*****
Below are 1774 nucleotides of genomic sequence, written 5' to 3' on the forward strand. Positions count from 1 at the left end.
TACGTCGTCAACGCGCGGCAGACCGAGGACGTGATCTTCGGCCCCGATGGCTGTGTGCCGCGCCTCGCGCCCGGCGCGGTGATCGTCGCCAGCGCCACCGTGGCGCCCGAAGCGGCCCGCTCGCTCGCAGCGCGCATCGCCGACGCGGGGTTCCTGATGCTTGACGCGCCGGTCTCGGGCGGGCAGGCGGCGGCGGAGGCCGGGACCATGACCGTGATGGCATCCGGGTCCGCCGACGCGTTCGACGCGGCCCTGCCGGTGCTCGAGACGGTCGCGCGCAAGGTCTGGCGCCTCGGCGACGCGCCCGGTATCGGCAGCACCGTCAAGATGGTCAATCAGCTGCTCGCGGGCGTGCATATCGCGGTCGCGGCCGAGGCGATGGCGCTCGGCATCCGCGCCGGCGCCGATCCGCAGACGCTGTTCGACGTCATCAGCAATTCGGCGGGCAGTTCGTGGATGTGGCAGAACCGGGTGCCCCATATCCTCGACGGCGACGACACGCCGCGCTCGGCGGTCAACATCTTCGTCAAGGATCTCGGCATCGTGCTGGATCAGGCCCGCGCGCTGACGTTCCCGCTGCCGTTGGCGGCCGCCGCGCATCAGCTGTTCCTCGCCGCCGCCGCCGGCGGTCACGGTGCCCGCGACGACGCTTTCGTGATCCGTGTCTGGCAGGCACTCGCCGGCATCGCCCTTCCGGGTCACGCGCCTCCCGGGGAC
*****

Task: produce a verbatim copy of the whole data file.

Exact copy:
Below are 1774 nucleotides of genomic sequence, written 5' to 3' on the forward strand. Positions count from 1 at the left end.
TACGTCGTCAACGCGCGGCAGACCGAGGACGTGATCTTCGGCCCCGATGGCTGTGTGCCGCGCCTCGCGCCCGGCGCGGTGATCGTCGCCAGCGCCACCGTGGCGCCCGAAGCGGCCCGCTCGCTCGCAGCGCGCATCGCCGACGCGGGGTTCCTGATGCTTGACGCGCCGGTCTCGGGCGGGCAGGCGGCGGCGGAGGCCGGGACCATGACCGTGATGGCATCCGGGTCCGCCGACGCGTTCGACGCGGCCCTGCCGGTGCTCGAGACGGTCGCGCGCAAGGTCTGGCGCCTCGGCGACGCGCCCGGTATCGGCAGCACCGTCAAGATGGTCAATCAGCTGCTCGCGGGCGTGCATATCGCGGTCGCGGCCGAGGCGATGGCGCTCGGCATCCGCGCCGGCGCCGATCCGCAGACGCTGTTCGACGTCATCAGCAATTCGGCGGGCAGTTCGTGGATGTGGCAGAACCGGGTGCCCCATATCCTCGACGGCGACGACACGCCGCGCTCGGCGGTCAACATCTTCGTCAAGGATCTCGGCATCGTGCTGGATCAGGCCCGCGCGCTGACGTTCCCGCTGCCGTTGGCGGCCGCCGCGCATCAGCTGTTCCTCGCCGCCGCCGCCGGCGGTCACGGTGCCCGCGACGACGCTTTCGTGATCCGTGTCTGGCAGGCACTCGCCGGCATCGCCCTTCCGGGTCACGCGCCTCCCGGGGAC